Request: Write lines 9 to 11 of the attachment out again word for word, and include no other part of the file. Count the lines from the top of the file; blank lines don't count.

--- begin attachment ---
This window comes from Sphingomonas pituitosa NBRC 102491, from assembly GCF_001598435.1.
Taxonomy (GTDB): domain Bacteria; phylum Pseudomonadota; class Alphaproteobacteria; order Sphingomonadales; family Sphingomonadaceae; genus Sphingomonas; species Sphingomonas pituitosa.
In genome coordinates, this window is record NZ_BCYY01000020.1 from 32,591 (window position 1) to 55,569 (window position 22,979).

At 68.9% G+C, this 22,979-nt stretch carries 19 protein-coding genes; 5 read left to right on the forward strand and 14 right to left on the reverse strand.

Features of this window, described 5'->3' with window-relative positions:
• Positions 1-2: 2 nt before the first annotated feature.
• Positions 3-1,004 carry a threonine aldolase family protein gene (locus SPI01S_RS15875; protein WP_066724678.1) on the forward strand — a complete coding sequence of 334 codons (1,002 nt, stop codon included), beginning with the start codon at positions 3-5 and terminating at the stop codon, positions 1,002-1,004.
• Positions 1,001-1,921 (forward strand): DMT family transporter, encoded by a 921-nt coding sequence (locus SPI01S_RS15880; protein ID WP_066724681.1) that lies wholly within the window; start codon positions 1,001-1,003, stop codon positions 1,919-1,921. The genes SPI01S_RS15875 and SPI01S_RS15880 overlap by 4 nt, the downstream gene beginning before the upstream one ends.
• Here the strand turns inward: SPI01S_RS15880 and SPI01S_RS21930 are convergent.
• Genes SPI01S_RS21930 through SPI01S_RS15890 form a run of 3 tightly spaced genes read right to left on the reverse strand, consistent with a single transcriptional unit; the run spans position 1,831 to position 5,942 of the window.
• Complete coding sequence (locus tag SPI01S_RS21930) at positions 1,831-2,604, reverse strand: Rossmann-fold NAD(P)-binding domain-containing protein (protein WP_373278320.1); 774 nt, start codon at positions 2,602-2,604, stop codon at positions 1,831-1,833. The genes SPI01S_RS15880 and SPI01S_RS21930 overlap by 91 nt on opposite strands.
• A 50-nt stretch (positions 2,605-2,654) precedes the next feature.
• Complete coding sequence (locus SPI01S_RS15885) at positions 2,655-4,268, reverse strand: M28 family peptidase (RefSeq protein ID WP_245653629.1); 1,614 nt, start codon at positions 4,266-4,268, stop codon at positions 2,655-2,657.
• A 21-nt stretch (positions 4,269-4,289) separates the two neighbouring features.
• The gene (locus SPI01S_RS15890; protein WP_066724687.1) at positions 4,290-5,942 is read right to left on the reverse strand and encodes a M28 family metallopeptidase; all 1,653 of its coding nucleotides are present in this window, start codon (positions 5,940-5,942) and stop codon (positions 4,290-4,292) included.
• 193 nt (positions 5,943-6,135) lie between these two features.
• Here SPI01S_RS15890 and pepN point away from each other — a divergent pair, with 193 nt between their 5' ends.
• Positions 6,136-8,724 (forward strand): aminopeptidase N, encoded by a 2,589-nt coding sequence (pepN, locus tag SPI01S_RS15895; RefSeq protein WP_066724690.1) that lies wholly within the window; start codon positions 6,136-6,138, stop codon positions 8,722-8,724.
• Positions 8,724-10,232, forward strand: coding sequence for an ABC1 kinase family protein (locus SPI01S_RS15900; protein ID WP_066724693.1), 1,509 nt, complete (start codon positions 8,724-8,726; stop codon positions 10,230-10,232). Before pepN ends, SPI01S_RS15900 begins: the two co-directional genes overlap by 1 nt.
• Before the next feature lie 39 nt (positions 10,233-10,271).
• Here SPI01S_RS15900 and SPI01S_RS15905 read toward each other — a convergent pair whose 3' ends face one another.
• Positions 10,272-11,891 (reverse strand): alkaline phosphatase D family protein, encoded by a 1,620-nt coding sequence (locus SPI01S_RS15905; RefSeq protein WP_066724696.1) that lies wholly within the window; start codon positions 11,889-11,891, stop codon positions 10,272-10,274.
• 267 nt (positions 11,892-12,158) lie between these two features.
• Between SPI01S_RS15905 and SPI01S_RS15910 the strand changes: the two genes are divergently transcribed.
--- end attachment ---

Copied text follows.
• Here the strand turns inward: SPI01S_RS15880 and SPI01S_RS21930 are convergent.
• Genes SPI01S_RS21930 through SPI01S_RS15890 form a run of 3 tightly spaced genes read right to left on the reverse strand, consistent with a single transcriptional unit; the run spans position 1,831 to position 5,942 of the window.
• Complete coding sequence (locus tag SPI01S_RS21930) at positions 1,831-2,604, reverse strand: Rossmann-fold NAD(P)-binding domain-containing protein (protein WP_373278320.1); 774 nt, start codon at positions 2,602-2,604, stop codon at positions 1,831-1,833. The genes SPI01S_RS15880 and SPI01S_RS21930 overlap by 91 nt on opposite strands.